The Alliance of Serenity's setting is clearly in favor of social engineering in a big way; the heroes of Serenity stand in opposition to the remaking of humanity — and, as an implication, to the vision of the future that was central to Hugo Gernsback's original definition of "scientifiction" and to many works that followed from it.
  

Is science fiction naturally libertarian?

There's a thesis held by some libertarian science fiction fans that support for libertarian values is a natural element of science fiction. But large parts of the genre's history not only fail to support this, but show active opposition to those values. H. G. Wells, who created the first wave of "big ideas" that are still current in science fiction (in contrast to Jules Verne, whose earlier big ideas are now too much a part of everyday reality to inspire speculative novels), was a lifelong advocate of socialism. Olaf Stapledon, another early fountainhead of ideas, envisioned the enlightened societies of superior beings as communistic and sometimes even as dictatorial. The Futurians, one of the first influential factions within science fiction fandom, were solidly leftist in outlook. In many ways, the better future that this kind of science fiction envisions is a socialist future, with key decisions made by scientific experts.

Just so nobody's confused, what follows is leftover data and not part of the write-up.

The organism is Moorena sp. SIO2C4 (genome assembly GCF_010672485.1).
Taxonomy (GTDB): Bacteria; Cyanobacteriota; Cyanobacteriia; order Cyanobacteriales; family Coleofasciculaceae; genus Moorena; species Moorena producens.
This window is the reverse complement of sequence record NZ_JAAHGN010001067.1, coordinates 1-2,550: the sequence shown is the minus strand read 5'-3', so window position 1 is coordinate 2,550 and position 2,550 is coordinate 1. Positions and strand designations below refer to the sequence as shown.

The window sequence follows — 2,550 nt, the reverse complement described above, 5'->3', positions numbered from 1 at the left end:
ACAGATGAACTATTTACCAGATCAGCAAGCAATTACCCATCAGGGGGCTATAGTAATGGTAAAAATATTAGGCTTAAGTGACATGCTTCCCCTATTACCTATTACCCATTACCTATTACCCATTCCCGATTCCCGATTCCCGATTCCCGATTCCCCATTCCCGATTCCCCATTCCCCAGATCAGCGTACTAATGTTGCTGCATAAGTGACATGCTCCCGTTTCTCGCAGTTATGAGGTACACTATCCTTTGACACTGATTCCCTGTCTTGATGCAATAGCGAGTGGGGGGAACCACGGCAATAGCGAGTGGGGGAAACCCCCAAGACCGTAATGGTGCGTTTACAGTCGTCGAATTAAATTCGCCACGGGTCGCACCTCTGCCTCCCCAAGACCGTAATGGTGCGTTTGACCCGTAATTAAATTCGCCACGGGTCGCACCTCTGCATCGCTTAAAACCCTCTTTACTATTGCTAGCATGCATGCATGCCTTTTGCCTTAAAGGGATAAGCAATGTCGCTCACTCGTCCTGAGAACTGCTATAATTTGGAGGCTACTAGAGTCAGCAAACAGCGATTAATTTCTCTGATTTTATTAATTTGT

Serenity - Joss Whedon - desert promoNow, in Serenity, the audience is presented with exactly that future. The inner worlds of the Alliance are shining, clean, high-tech utopias ... and their political leaders want to make everyone fit into their ideal future, at any price. They're willing to wage a war of conquest against worlds that don't join in with their plans; to send out secret agents not bound by law or morality; to mutilate the brain of a brilliant adolescent girl in the hope of making her a tool they can use. The cliche science-fictional future is shown as a heaven that is not worth entering.

On the other side, we have a more rough-hewn future — the future of a minority in science fiction, whose best known representative is Robert Heinlein. The primary metaphor of this sort of science fiction is that outer space is a frontier: to be explored, colonized, and fought over, by tough, practical men (and women) with simple tools. This is a theme with special appeal for Americans (and also for Russians, who had their own frontier), and it made it into televised science fiction once before, in Star Trek, pitched to network executives as "Wagon Train in space" (though the word "trek" evokes the frontier societies of southern Africa, and in practice Star Trek was more "Horatio Hornblower in space", emphasizing the naval bureaucracy of Starfleet over the settlers on various planets — and in the later series the Federation came closer to the Gernsbackian technocratic vision).